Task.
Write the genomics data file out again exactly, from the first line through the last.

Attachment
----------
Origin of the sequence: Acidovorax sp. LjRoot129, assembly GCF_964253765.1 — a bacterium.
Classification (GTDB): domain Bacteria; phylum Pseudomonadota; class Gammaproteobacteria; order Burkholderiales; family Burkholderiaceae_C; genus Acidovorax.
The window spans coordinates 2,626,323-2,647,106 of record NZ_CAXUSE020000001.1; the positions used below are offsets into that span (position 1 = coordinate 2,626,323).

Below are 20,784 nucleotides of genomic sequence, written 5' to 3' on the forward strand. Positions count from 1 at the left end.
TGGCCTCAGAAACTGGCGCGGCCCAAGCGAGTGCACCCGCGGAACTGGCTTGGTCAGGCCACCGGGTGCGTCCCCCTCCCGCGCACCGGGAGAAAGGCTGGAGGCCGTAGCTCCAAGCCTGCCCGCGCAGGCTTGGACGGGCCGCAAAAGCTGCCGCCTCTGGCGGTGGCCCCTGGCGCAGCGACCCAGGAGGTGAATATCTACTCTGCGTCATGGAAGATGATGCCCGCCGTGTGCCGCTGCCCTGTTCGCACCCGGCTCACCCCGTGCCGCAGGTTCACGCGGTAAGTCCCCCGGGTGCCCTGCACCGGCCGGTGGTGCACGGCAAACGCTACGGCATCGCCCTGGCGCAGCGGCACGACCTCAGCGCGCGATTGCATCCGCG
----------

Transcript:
Origin of the sequence: Acidovorax sp. LjRoot129, assembly GCF_964253765.1 — a bacterium.
Classification (GTDB): domain Bacteria; phylum Pseudomonadota; class Gammaproteobacteria; order Burkholderiales; family Burkholderiaceae_C; genus Acidovorax.
The window spans coordinates 2,626,323-2,647,106 of record NZ_CAXUSE020000001.1; the positions used below are offsets into that span (position 1 = coordinate 2,626,323).

Below are 20,784 nucleotides of genomic sequence, written 5' to 3' on the forward strand. Positions count from 1 at the left end.
TGGCCTCAGAAACTGGCGCGGCCCAAGCGAGTGCACCCGCGGAACTGGCTTGGTCAGGCCACCGGGTGCGTCCCCCTCCCGCGCACCGGGAGAAAGGCTGGAGGCCGTAGCTCCAAGCCTGCCCGCGCAGGCTTGGACGGGCCGCAAAAGCTGCCGCCTCTGGCGGTGGCCCCTGGCGCAGCGACCCAGGAGGTGAATATCTACTCTGCGTCATGGAAGATGATGCCCGCCGTGTGCCGCTGCCCTGTTCGCACCCGGCTCACCCCGTGCCGCAGGTTCACGCGGTAAGTCCCCCGGGTGCCCTGCACCGGCCGGTGGTGCACGGCAAACGCTACGGCATCGCCCTGGCGCAGCGGCACGACCTCAGCGCGCGATTGCATCCGCG